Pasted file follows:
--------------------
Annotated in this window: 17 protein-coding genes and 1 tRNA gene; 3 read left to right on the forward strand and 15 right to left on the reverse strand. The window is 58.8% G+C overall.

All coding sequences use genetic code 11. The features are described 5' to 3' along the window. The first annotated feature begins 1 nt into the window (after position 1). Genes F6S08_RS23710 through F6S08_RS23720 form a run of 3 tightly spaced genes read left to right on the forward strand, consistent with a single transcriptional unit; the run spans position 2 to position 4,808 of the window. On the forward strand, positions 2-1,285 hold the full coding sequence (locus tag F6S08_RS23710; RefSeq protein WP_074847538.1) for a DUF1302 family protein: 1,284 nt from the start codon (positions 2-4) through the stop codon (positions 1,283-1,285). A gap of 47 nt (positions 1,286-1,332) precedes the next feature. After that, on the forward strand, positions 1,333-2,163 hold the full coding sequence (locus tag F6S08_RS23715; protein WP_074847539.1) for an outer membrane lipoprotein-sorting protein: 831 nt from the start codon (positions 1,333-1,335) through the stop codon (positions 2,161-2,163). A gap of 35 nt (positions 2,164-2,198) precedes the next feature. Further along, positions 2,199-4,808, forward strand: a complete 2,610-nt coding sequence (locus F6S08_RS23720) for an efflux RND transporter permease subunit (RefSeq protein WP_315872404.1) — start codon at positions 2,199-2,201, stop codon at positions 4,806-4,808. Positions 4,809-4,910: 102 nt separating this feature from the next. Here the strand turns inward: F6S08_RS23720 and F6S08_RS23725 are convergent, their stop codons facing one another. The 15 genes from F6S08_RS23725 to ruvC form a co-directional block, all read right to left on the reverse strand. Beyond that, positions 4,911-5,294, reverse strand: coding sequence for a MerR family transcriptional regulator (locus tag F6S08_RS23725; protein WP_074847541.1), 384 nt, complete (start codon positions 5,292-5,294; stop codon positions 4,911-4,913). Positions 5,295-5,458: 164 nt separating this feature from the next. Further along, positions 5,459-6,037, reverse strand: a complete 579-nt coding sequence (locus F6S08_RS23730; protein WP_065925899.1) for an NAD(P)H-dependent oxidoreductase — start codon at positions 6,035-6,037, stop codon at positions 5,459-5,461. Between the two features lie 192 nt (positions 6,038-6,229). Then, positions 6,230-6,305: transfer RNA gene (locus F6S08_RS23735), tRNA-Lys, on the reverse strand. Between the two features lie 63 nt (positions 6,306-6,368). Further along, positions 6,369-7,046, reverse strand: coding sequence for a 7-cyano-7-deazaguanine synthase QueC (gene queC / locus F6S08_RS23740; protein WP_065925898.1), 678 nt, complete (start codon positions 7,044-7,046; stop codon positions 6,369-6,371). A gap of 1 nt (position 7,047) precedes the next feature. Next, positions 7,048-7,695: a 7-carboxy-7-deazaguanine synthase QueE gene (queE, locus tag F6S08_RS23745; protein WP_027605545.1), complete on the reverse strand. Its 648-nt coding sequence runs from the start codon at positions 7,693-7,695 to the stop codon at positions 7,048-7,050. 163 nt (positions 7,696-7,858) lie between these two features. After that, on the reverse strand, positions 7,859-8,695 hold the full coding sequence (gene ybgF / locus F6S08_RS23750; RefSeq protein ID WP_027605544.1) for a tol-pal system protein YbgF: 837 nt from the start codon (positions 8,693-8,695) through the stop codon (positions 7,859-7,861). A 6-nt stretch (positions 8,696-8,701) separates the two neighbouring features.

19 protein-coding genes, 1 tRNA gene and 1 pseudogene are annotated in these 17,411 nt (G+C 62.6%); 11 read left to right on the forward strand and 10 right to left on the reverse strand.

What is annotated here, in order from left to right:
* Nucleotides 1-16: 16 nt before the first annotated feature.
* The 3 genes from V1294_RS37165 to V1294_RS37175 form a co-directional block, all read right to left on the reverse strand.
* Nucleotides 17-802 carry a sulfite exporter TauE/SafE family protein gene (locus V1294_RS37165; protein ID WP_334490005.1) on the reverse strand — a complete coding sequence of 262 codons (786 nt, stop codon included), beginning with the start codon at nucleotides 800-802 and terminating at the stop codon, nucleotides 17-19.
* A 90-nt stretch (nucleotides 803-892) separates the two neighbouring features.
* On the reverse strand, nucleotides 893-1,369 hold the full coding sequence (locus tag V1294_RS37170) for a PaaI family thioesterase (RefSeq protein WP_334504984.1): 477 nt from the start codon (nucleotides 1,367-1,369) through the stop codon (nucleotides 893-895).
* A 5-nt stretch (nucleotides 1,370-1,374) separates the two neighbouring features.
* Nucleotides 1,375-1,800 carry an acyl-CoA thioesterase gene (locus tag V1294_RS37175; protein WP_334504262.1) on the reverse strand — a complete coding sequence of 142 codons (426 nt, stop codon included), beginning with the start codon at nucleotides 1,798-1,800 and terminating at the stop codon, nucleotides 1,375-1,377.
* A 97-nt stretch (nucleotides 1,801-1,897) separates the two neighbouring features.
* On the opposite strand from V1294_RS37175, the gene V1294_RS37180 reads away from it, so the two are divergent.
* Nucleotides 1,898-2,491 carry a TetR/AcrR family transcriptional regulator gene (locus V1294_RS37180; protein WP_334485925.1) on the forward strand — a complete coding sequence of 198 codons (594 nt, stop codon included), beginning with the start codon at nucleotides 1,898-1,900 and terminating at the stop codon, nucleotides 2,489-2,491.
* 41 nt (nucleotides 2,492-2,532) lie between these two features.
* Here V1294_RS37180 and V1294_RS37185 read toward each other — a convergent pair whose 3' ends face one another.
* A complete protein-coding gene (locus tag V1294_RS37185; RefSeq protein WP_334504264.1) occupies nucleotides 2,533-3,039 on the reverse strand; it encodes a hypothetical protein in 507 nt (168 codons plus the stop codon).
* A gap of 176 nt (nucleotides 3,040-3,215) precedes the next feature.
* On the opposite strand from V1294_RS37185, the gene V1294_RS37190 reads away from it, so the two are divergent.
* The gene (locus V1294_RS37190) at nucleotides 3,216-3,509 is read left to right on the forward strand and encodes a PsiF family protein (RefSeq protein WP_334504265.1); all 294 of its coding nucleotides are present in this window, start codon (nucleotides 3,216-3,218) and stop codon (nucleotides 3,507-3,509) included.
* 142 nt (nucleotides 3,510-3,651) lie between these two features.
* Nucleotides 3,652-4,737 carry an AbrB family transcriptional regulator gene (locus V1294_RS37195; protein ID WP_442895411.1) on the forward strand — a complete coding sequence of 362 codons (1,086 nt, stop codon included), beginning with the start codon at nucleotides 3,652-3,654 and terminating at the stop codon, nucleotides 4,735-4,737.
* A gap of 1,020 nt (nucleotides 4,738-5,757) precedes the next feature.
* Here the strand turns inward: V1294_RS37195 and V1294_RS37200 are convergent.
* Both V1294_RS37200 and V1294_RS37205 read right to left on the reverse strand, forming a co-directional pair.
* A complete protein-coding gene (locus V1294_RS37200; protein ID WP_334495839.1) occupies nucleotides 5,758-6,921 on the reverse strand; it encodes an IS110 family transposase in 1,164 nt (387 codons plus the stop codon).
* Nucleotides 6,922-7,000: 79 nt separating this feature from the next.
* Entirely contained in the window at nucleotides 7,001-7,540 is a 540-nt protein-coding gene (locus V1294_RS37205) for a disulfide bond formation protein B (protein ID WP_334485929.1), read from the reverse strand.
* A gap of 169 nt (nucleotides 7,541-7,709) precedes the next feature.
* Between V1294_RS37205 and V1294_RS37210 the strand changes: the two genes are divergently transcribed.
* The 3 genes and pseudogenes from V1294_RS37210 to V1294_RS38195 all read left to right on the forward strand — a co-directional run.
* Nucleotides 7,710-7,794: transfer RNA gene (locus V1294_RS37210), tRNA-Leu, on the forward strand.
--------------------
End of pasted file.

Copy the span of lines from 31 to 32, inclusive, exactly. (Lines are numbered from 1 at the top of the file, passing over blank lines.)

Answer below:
* The 3 genes and pseudogenes from V1294_RS37210 to V1294_RS38195 all read left to right on the forward strand — a co-directional run.
* Nucleotides 7,710-7,794: transfer RNA gene (locus V1294_RS37210), tRNA-Leu, on the forward strand.